Tuesday, May 06, 2008

musical couches

I recently had the opportunity to meet with Dr. Chris Wuerscher, the psychologist, choir member, and CPO board member who offered his services to orchestra members in January -- inspiring conductor Bill Eddins to write about "Calgary's Brilliant Move":
It's a widely known fact - musicians are a little "different." Actually most of us are bloody nuts, and that has consequences for both orchestras and musician's families. So what's going to happen when an orchestra actually does something about it?

I've said for years that the best move any orchestra could ever make is to hire a staff psychiatrist...
It was a cold, blustery Friday afternoon when I took the train to Dr. Wuerscher's office. His secretary poured me a cup of tea to warm up, but Chris seemed eager to start right away. His questions sort of poured out in mighty clumps -- I'd start to answer one of them, and realize I'd left all the rest hanging. Still, they were all intriguing questions -- about where music takes us, emotionally and intellectually, and how as professional musicians we experience and sometimes insulate ourselves from music's effects.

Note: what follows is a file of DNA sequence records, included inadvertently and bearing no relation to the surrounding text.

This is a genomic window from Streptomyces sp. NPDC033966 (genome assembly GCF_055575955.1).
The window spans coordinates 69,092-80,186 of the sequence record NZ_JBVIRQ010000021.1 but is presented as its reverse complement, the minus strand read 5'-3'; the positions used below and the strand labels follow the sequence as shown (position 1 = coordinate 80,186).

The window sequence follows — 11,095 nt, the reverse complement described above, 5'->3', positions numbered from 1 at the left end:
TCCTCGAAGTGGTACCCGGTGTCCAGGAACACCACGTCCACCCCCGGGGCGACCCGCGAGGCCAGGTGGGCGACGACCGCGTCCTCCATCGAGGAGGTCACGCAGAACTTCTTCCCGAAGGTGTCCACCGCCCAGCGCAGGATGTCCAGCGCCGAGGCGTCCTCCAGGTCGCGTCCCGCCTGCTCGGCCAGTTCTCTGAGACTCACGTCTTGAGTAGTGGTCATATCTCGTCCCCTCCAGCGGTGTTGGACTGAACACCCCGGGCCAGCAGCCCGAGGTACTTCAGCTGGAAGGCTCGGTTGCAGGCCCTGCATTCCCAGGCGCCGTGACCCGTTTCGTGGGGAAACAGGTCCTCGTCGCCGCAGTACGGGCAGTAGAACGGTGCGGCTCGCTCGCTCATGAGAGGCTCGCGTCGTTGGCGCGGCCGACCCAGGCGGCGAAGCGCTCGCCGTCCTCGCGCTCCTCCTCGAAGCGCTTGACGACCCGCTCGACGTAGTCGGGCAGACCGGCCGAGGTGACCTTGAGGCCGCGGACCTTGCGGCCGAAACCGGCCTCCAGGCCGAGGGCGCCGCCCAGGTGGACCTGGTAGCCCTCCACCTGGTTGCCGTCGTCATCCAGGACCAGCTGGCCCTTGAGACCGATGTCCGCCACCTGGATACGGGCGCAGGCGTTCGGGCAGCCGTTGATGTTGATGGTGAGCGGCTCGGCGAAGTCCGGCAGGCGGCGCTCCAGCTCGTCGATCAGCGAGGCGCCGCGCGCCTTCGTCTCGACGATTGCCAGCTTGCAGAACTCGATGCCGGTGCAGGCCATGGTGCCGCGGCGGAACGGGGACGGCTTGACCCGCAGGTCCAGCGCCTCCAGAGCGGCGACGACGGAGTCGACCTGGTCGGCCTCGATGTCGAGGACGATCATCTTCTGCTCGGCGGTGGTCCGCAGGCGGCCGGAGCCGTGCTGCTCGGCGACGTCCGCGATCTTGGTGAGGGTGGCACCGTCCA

It turns out Dr. Chris isn't primarily interested in treating musicians' neuroses -- though he's not opposed to it -- but more in talking about music and how it functions in our lives. We talked about the ephemeral qualities that make for a great performance, the ways music can take us out of ourselves and bring a higher awareness, and the joys and frustrations of working with a large, diverse group of people. Some of those neurotic tendencies may have come up, but that really isn't Chris' focus in these conversations.

He's actually trying to figure out how musicians might be able to help people in other fields to work in more inspired, harmonious ways. His working theory is that the intuitive abilities and non-verbal communication we need to play well in an orchestra aren't unique to musicians, but could have great benefits in a business meeting or negotiation, for example. His approach reminds me a lot of conductor Ben Zander, who has written a very spirited and inspiring book with Rosamund Stone Zander, The Art of Possibility.

It's a rare enough thing to find a musician who can really convey what music-making is all about -- Ben Zander does this very well in his book, but so well as he can in person. It seems like the whole magic of what music does for us, and what we do for music, is that it can't really be described in words. "Talking about music is like dancing about architecture," someone wrote. That's never stopped people from writing and talking exhaustively about music, and I had a great time talking about it with Chris. Even if we didn't reach any major breakthroughs, he still made me want to come back soon and talk some more -- which I guess is what a good psychologist does.

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